When a disaster strikes, occupational health and safety professionals deployed in healthcare organizations often are what stands between a bad outcome and a good one for victims.
After leaving the Ford Administration, I set out to test in the private sector the ideas that I believed could lead to the creation of great value across any dimension of human activity – great social value, great human value and great economic value.
It doesn’t seem like eight years since I had a run-in with a railcar of “skull and crossbones,” but today was the day. At that time I was a Federal On-Scene Coordinator (FOSC) with the U.S. EPA in Dallas, TX. FOSCs are the lead for agency responses to oil and hazardous substance releases and have full authority to direct all public and private resources to stop or prevent a release.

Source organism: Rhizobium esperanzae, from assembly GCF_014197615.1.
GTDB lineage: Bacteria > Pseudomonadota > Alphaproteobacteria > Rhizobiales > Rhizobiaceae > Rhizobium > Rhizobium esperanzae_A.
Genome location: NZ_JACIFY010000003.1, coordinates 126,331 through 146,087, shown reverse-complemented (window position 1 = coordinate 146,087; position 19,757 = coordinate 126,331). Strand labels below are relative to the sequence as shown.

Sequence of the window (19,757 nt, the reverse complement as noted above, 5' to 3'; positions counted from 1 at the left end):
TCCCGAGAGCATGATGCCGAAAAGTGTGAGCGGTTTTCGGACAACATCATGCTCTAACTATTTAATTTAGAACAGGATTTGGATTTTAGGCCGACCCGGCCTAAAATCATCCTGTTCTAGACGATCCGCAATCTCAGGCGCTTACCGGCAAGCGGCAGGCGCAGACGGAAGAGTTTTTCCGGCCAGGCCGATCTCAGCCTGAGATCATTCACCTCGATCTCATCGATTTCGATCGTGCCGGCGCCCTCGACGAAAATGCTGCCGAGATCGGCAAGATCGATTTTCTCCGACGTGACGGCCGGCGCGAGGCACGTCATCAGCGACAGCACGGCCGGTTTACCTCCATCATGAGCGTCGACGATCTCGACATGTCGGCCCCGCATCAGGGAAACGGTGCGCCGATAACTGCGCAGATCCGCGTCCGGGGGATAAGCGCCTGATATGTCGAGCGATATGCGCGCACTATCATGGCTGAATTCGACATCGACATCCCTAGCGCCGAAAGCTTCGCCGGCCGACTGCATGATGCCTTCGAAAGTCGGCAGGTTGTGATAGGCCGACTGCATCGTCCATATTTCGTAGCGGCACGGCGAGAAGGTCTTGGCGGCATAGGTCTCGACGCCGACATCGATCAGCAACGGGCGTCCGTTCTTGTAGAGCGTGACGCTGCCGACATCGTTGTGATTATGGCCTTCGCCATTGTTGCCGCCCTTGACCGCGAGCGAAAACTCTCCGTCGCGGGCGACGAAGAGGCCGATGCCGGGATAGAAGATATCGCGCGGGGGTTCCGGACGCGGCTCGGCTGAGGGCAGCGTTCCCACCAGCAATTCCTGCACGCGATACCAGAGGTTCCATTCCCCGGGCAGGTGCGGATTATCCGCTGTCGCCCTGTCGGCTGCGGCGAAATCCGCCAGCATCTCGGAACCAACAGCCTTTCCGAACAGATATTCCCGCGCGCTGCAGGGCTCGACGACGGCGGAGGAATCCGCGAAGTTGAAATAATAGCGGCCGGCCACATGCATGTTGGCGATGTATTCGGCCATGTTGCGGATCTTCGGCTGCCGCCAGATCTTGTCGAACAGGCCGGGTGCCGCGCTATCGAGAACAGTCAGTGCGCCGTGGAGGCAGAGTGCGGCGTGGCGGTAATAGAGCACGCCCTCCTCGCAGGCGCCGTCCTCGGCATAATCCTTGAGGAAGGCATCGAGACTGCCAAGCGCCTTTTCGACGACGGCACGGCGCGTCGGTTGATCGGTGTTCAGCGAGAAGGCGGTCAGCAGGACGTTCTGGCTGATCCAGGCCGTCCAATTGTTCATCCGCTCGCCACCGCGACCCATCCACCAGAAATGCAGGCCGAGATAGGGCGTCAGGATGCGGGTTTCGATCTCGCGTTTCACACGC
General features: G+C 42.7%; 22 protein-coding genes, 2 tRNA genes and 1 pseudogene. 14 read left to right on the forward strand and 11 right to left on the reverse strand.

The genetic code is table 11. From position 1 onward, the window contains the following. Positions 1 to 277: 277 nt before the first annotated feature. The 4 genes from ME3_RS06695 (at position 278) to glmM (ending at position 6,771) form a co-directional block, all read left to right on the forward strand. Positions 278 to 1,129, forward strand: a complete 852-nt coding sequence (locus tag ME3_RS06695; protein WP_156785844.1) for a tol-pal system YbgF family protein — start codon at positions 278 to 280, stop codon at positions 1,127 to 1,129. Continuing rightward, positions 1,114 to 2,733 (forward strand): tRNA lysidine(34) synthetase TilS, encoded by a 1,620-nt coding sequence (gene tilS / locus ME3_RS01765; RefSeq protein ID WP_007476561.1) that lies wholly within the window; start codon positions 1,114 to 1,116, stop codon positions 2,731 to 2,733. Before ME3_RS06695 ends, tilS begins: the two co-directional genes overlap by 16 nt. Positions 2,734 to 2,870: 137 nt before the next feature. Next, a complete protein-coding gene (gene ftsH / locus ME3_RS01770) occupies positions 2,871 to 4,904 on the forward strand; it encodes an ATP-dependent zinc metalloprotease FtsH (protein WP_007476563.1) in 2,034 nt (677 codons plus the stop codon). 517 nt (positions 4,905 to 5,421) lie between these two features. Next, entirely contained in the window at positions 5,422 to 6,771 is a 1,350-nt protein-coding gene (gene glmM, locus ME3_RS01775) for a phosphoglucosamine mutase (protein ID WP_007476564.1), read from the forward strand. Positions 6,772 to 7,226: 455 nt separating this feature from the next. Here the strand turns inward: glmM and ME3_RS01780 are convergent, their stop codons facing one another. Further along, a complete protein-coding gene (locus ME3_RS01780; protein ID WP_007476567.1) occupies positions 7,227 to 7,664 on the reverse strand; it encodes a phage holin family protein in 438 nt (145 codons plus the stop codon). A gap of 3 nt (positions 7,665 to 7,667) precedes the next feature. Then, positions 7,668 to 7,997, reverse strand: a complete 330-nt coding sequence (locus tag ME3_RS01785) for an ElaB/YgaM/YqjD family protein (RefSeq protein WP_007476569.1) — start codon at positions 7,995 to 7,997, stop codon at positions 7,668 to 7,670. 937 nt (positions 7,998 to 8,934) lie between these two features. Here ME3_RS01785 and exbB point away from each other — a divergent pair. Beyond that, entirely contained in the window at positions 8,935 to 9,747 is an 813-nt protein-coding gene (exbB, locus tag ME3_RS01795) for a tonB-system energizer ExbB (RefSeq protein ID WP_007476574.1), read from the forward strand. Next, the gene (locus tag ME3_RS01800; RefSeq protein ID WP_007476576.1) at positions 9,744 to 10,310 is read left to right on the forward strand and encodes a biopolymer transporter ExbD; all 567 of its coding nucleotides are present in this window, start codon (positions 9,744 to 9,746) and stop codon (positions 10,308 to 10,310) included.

In a September 9, 2011 directive, Federal OSHA details their Site-Specific Targeting 2011 Inspection Plan. In short, if you fit the profile outlined in the 46-page directive, you should expect a comprehensive inspection this year. The program does not include construction worksites, and the eligibility threshold is changed from 40 employees to 20.
Topics: training, compliance, occupational health, workplace safety, OSHA, healthcare, return to work, injury prevention, illness prevention, OSHA DART rate, workforce, OSHA recordkeeping, department of labor